The future of Broncos veteran Andrew McCullough has almost been settled but his eight-game stint at the Knights last year has left a lasting impression on Jayden Brailey.
McCullough returned to the Broncos in November as part of an agreement between the two clubs and ahead of Brailey's return from an ACL injury this season.
McCullough was an astute signing as a replacement for Brailey midway through the year, but he soon joined the Knights rake on the sidelines following a season-ending hamstring injury.
While 31-year-old McCullough is closing in on securing a long-term deal with St George Illawarra, his short stint with the Knights could prove pivotal for Brailey.
The pair spent ample time in rehabilitation together, while they both watched on as the Knights scraped towards their first finals appearance in seven years.
"I didn't know Macca until he came to the club and I wouldn't have picked it when he first arrived but he's probably one of my best mates now," Brailey told NRL.com.
"He was huge to have around the place and with my rehab as he'd been in that position before with his own knee.
"I was able to pick his brain about some of the things he does on the field and the durability he has in his game that I'd admired from afar.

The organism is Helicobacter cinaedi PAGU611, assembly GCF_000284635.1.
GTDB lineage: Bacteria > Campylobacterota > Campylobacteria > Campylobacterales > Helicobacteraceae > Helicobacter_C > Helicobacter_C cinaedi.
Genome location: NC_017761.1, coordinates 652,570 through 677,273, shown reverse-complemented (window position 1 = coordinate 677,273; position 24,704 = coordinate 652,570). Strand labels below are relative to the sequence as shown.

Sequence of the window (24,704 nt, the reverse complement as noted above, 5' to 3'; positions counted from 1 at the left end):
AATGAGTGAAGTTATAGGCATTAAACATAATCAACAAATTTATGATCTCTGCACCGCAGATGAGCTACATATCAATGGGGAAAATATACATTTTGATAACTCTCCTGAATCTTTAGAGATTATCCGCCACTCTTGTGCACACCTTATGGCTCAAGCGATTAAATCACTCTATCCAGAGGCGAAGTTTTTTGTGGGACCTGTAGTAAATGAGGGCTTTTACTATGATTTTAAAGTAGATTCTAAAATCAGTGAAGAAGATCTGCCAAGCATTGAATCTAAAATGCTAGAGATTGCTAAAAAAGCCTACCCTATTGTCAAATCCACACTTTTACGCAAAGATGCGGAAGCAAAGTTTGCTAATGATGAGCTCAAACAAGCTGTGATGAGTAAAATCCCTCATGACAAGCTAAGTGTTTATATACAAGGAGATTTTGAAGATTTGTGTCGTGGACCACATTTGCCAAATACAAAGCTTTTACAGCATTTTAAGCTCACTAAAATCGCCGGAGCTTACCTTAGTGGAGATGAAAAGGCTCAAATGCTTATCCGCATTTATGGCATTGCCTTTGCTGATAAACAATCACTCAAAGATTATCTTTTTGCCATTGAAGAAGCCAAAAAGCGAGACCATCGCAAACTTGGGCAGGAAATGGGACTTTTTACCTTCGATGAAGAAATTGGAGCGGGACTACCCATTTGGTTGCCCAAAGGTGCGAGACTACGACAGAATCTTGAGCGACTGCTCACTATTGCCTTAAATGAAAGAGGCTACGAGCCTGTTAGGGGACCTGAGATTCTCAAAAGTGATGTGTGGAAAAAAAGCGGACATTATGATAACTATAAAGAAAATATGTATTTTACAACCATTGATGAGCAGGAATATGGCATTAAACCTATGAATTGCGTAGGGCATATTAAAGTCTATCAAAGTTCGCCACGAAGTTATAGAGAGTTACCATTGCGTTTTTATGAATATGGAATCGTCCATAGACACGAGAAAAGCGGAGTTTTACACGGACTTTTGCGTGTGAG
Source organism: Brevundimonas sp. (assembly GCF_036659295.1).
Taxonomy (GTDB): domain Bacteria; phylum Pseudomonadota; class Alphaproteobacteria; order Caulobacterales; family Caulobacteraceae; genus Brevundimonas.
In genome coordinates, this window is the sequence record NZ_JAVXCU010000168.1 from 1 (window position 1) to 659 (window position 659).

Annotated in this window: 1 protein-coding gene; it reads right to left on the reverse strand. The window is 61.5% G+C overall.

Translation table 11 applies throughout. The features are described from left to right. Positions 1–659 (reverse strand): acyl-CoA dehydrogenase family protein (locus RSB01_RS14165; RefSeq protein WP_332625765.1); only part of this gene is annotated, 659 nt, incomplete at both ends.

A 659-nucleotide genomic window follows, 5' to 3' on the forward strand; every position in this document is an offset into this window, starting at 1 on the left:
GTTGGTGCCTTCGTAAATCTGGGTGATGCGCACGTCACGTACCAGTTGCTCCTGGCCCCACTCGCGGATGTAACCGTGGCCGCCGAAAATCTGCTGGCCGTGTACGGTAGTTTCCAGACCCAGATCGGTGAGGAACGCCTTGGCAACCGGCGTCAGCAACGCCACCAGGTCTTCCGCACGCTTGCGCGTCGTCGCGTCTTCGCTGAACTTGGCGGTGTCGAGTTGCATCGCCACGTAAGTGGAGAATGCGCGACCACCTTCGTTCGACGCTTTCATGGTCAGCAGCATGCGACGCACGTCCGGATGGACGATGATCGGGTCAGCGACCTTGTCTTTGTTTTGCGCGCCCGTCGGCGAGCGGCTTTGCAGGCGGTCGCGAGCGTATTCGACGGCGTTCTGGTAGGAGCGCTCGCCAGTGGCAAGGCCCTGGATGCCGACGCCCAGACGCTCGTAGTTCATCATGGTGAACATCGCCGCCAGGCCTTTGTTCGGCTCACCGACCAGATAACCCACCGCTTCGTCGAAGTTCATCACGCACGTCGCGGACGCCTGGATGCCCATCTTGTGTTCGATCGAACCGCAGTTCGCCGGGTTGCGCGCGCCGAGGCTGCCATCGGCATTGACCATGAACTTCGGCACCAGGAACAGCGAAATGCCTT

"We formed a really good relationship off the field and I'm hoping to be a better player and take a few things away from him."
Brailey's career on the field at Newcastle may only be two games old but that hasn't stopped the Knights from identifying him as a candidate to be the club's next captain.
The 24-year-old was included in Newcastle's five-man leadership group last month after arriving in the Hunter last season.
Brailey was often seen engaged in the coaches' box alongside Adam O'Brien and assistants Willie Peters and David Furner during games, analysing the Knights' performances from a different perspective.
"I watched more football than I have ever have done before last year," Brailey said.
"I was able to see where I could've injected myself into the play and hear what the coaches were saying and their thinking.
"You just watch it from a different level, you see the open space or overlaps being created you may not see when you're in the thick of things.
"Hopefully that will help me make the team better this year."
Everybody’s heading to Magic Round
The experience could be set to pay off, too, with Brailey yet to play under the six-again and ruck infringement rule changes that were introduced by the NRL in May last year.
In 2019, Brailey averaged just 2.8 runs from dummy half in his final season at the Sharks, an area he wants to improve.
"I'll get a feel for it in the trial and first couple of games, hopefully, it suits me and can allow me to get out a little bit more," Brailey said.
"Watching how teams went about it last year it definitely helps us as little guys find a bit more room around the middle.
"I've worked my arse off the last 9-10 months. The physios at the Knights have gone above and beyond to make sure I'm ready to go and I haven't missed a session at all this pre-season.
"I've got full confidence and want to make the most of it."